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Int J Radiat Oncol Biol Phys. 2008 Jun 1;71(2):435-40. doi: 10.1016/j.ijrobp.2007.10.025. Epub 2007 Dec 31.

Risk of subclinical micrometastatic disease in the supraclavicular nodal bed according to the anatomic distribution in patients with advanced breast cancer.

Author information

  • 1Department of Radiation Oncology, The University of Texas M. D. Anderson Cancer Center, Houston, TX 77030, USA.

Abstract

PURPOSE:

To determine the anatomic distribution of gross supraclavicular nodes within the supraclavicular fossa using 2-deoxy-2-[F-18] fluoro-d-glucose (FDG) positron emission tomography/computed tomography (PET/CT) scans, and to evaluate likely coverage of specific regions of the supraclavicular fossa using standard radiation fields.

METHODS AND MATERIALS:

We identified 33 patients with advanced or metastatic breast cancer who had a PET/CT scan demonstrating hypermetabolic supraclavicular lymph nodes in 2005. The locations of the involved lymph nodes were mapped onto a single CT set of images of the supraclavicular fossa. These lymph nodes were also mapped onto the treatment-planning CT dataset of 4 patients treated in our institution (2 patients with biopsy-proven supraclavicular nodes and 2 patients with clinically negative supraclavicular nodes).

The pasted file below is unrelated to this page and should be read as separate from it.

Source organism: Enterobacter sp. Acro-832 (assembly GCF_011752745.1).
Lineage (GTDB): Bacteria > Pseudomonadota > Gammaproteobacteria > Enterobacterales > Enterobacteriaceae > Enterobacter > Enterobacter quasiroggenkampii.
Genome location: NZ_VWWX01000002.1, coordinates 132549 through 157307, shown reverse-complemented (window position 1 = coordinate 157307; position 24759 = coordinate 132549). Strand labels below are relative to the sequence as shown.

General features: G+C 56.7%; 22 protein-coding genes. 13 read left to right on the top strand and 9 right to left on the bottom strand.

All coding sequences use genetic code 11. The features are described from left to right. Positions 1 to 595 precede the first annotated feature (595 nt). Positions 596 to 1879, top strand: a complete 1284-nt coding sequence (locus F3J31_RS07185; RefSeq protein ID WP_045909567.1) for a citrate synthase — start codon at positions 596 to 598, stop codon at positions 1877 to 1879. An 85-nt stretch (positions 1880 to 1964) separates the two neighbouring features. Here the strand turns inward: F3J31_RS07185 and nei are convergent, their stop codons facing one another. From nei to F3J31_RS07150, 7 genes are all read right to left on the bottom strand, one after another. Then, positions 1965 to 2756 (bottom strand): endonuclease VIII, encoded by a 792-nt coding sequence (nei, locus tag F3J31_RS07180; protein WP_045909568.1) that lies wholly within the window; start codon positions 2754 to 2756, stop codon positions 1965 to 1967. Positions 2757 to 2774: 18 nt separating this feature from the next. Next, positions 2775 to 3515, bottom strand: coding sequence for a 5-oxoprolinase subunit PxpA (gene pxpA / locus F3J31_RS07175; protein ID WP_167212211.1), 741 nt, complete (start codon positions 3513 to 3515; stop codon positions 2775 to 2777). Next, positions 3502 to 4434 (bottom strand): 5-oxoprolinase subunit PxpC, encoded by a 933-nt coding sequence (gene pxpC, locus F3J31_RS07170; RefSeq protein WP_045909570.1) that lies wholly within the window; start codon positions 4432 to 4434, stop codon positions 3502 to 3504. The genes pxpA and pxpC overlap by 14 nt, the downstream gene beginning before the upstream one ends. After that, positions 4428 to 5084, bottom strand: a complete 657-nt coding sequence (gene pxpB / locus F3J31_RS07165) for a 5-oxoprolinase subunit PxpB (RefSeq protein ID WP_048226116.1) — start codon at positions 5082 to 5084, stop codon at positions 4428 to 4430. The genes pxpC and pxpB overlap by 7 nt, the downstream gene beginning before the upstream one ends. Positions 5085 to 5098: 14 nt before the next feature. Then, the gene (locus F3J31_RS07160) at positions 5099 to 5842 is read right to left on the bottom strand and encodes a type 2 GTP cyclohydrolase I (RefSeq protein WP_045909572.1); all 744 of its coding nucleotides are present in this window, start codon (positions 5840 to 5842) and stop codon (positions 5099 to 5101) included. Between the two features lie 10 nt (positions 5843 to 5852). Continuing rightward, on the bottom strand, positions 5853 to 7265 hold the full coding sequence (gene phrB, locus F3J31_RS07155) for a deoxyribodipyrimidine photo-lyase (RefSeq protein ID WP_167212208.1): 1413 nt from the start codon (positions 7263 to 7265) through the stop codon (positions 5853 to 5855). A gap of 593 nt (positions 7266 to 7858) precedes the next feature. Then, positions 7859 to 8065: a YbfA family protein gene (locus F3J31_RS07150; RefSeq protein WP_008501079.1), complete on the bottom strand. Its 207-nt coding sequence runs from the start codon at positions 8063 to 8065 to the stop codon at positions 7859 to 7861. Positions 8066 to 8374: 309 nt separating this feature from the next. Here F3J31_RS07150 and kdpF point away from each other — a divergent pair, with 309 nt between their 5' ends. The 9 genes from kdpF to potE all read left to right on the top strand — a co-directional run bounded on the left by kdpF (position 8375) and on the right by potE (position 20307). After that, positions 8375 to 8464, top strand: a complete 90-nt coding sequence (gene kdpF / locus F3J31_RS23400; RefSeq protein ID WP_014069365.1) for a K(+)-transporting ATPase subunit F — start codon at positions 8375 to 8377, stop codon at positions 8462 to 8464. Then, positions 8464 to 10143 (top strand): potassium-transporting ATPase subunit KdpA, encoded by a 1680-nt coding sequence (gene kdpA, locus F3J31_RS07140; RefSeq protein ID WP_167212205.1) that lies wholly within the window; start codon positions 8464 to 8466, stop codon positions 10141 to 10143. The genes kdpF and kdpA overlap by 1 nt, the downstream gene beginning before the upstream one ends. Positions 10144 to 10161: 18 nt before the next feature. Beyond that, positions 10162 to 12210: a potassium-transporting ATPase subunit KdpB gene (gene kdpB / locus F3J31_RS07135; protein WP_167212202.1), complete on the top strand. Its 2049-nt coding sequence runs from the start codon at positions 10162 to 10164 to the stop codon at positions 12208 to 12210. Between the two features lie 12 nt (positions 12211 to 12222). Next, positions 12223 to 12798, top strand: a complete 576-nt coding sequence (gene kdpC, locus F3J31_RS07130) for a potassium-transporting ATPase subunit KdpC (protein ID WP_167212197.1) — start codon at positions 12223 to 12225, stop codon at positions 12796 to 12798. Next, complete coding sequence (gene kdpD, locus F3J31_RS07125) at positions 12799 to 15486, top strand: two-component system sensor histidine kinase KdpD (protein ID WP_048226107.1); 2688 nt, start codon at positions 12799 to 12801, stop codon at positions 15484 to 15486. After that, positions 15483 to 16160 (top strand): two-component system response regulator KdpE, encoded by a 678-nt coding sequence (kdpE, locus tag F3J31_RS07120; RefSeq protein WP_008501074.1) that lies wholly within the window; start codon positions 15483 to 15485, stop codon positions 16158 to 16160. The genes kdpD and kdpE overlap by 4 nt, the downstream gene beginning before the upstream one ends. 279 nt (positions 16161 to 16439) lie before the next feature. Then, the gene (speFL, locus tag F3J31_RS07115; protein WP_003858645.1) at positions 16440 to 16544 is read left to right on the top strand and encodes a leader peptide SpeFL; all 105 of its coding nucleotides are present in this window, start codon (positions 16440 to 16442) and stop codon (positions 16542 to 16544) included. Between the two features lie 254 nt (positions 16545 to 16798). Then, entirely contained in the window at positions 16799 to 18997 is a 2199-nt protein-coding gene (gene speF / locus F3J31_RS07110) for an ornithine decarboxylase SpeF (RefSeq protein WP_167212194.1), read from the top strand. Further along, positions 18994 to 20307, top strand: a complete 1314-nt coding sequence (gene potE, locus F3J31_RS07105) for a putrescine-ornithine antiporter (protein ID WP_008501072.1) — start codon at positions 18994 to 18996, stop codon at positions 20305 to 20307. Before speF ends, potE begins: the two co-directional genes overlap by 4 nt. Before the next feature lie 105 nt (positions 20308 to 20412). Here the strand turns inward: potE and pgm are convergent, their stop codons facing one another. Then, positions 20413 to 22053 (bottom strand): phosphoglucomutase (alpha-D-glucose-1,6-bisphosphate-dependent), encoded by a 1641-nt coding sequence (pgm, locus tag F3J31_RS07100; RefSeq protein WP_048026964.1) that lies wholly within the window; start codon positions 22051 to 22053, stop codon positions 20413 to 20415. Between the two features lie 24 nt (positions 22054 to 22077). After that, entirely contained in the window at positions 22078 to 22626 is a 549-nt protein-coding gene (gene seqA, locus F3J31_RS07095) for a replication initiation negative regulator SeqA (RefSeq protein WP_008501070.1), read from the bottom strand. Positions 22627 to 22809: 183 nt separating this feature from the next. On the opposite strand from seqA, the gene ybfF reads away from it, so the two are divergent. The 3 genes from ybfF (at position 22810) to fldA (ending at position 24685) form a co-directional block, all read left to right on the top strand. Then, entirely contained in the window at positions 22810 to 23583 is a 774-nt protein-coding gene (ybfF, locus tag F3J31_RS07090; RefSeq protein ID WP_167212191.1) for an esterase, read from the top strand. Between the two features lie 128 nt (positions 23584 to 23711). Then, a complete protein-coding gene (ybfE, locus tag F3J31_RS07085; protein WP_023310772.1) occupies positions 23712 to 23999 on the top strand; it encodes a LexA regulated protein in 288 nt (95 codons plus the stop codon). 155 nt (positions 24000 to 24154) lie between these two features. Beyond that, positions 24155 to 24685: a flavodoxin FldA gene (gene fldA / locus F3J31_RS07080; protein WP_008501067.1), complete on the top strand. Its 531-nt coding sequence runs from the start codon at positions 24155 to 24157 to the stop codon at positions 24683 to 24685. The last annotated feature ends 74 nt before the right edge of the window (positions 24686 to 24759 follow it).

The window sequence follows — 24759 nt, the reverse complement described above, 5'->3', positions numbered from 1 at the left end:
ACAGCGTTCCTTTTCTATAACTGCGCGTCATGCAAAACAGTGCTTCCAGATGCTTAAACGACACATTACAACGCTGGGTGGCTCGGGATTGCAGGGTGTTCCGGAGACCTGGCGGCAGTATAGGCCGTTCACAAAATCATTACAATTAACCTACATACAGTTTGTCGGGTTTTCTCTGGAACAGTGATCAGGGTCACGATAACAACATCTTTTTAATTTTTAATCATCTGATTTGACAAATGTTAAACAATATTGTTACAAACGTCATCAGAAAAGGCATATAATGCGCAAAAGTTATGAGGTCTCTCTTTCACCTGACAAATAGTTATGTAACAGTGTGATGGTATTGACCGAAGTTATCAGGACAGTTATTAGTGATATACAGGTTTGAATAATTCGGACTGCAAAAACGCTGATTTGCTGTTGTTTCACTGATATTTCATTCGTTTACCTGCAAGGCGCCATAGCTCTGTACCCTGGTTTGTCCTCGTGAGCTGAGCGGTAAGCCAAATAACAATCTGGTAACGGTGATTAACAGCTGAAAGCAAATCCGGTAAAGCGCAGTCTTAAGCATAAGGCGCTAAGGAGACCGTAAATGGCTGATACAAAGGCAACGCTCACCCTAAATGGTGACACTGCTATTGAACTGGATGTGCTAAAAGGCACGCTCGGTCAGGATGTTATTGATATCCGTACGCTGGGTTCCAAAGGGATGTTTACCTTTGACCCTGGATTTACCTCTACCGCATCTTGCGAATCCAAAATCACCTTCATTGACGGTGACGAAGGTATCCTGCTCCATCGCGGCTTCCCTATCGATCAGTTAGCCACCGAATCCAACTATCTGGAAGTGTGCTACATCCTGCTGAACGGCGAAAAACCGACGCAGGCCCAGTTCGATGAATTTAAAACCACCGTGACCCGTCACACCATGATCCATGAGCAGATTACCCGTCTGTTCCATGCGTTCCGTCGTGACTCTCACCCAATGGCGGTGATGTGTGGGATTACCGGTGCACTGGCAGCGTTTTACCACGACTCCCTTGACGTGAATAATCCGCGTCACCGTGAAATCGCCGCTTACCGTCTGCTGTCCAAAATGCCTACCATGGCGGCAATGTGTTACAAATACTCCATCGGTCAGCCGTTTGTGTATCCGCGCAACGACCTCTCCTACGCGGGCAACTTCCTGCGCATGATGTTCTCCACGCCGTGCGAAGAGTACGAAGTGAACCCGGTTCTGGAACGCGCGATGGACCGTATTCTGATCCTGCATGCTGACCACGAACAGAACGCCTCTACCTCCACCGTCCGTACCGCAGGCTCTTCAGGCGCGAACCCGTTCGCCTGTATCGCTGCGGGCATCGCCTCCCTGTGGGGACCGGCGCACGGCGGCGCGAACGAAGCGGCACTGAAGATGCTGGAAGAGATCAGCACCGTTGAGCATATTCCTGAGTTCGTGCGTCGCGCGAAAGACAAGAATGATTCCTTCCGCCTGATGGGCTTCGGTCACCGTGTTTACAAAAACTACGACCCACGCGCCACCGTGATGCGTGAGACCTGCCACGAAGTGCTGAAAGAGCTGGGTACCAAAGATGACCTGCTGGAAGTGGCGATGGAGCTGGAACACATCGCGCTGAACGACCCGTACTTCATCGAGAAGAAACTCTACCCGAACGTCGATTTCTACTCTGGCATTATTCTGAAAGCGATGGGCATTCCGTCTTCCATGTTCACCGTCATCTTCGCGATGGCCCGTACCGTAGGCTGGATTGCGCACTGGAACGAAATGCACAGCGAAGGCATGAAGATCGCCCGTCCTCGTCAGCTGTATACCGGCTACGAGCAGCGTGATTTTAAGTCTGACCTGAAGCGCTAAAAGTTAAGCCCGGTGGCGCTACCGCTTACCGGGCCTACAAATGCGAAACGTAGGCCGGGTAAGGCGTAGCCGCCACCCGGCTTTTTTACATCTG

RESULTS:

We were able to determine the distribution of 52 supraclavicular lymph nodes in 32 patients. Of 32 patients, 28 (87%) had a history of metastatic disease, and 2 patients had isolated nodal recurrences. Five patients had supraclavicular nodes posterior to the vertebral body transverse process, and several lymph nodes were in close proximity to the medial field border, raising the possibility of geographic miss in these areas.

CONCLUSIONS:

In patients with locally advanced disease, increased coverage of the supraclavicular fossa medially and posteriorly may be warranted.

PMID:
18164831
[PubMed - indexed for MEDLINE]
PMCID:
PMC3385870
Free PMC Article

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